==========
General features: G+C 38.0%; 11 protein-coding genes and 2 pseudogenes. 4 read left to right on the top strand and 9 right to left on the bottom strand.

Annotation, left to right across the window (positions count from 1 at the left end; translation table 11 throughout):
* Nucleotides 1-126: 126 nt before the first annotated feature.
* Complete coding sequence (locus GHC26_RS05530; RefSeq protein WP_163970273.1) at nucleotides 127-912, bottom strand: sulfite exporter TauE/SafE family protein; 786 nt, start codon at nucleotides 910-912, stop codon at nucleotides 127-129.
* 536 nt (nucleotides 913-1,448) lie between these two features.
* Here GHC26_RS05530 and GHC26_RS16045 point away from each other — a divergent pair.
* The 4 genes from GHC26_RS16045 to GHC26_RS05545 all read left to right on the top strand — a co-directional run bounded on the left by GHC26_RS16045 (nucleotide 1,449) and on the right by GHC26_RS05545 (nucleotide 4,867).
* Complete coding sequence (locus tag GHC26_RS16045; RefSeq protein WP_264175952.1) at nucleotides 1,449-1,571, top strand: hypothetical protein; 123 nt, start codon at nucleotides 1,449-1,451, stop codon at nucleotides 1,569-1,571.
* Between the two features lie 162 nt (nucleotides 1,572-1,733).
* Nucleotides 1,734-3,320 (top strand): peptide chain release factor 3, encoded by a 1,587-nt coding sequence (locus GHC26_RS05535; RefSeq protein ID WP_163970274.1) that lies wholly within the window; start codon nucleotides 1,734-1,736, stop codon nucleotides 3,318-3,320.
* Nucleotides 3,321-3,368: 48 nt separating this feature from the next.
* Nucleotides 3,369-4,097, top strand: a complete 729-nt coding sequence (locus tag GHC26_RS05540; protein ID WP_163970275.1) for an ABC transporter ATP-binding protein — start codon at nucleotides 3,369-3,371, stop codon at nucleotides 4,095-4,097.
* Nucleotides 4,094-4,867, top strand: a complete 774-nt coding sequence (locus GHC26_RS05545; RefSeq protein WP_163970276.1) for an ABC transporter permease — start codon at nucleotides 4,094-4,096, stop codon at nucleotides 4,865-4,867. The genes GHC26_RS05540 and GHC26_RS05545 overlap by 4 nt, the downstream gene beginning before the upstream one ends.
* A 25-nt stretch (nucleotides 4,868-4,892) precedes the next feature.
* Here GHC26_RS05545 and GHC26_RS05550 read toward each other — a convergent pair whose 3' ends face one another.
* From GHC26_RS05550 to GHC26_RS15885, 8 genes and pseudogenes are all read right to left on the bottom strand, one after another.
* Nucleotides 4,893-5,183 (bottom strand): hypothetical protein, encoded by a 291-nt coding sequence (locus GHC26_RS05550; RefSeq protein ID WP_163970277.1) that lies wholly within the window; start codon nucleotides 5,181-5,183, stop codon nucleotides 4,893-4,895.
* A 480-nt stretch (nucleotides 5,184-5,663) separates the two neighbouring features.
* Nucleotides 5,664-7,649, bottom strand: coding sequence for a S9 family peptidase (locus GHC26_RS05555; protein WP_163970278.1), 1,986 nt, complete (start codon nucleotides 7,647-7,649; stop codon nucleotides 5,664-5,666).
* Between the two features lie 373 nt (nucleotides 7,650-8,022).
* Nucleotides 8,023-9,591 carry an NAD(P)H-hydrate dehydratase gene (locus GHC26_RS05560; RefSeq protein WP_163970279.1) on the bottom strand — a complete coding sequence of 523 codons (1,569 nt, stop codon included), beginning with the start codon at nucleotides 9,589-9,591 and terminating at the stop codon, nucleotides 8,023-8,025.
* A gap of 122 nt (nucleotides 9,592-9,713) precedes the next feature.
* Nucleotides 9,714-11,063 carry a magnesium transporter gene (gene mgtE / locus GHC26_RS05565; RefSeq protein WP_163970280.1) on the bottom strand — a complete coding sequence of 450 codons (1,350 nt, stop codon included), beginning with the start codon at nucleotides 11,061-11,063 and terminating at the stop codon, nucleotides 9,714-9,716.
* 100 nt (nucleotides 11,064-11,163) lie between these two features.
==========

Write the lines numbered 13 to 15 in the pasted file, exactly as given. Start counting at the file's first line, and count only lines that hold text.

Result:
* Nucleotides 4,094-4,867, top strand: a complete 774-nt coding sequence (locus GHC26_RS05545; RefSeq protein WP_163970276.1) for an ABC transporter permease — start codon at nucleotides 4,094-4,096, stop codon at nucleotides 4,865-4,867. The genes GHC26_RS05540 and GHC26_RS05545 overlap by 4 nt, the downstream gene beginning before the upstream one ends.
* A 25-nt stretch (nucleotides 4,868-4,892) precedes the next feature.
* Here GHC26_RS05545 and GHC26_RS05550 read toward each other — a convergent pair whose 3' ends face one another.